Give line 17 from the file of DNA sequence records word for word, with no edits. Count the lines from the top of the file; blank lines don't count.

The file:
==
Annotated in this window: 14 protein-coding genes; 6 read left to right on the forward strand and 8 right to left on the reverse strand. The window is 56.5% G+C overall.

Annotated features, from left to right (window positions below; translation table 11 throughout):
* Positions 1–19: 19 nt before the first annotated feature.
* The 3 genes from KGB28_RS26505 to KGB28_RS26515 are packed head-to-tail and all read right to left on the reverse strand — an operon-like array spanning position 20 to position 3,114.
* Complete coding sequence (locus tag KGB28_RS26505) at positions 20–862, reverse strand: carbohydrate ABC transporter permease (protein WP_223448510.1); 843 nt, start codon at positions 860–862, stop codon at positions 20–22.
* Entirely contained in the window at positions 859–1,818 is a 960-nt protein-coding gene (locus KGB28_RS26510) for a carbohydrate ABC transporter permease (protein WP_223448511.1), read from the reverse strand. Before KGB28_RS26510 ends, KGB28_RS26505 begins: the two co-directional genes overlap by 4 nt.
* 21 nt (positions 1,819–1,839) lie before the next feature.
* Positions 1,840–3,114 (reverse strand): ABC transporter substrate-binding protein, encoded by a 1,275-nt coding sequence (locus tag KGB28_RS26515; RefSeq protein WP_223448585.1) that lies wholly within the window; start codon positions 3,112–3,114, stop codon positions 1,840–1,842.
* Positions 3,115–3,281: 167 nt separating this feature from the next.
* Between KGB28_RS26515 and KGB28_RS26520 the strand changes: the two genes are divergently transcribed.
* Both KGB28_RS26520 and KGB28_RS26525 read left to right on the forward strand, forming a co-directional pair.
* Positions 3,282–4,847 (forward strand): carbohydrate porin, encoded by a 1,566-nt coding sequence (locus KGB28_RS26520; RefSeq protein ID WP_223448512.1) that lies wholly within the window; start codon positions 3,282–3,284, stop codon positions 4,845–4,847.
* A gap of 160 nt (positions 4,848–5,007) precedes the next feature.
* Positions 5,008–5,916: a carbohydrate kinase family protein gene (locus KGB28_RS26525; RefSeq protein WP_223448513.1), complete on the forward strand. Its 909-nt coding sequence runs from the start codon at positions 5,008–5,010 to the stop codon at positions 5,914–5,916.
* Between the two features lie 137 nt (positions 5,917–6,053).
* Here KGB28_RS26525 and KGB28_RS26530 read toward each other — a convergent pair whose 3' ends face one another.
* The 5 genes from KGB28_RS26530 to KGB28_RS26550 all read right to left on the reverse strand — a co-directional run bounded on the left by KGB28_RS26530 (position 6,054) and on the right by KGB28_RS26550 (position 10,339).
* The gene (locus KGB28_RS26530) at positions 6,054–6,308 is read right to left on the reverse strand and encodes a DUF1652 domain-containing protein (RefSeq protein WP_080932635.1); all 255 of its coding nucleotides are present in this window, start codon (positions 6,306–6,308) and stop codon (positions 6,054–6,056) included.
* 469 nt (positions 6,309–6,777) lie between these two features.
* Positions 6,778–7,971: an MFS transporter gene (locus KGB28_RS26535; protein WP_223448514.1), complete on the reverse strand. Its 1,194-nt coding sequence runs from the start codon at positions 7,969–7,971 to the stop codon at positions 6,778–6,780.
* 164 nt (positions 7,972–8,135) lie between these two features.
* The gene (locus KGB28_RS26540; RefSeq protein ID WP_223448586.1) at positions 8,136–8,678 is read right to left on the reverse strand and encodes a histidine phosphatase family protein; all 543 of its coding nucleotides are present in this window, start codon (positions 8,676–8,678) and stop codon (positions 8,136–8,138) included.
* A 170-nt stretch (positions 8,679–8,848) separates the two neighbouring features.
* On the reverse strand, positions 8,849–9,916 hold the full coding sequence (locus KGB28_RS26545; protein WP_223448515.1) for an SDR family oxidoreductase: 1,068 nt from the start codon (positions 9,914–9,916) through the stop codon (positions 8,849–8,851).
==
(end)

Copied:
* The 5 genes from KGB28_RS26530 to KGB28_RS26550 all read right to left on the reverse strand — a co-directional run bounded on the left by KGB28_RS26530 (position 6,054) and on the right by KGB28_RS26550 (position 10,339).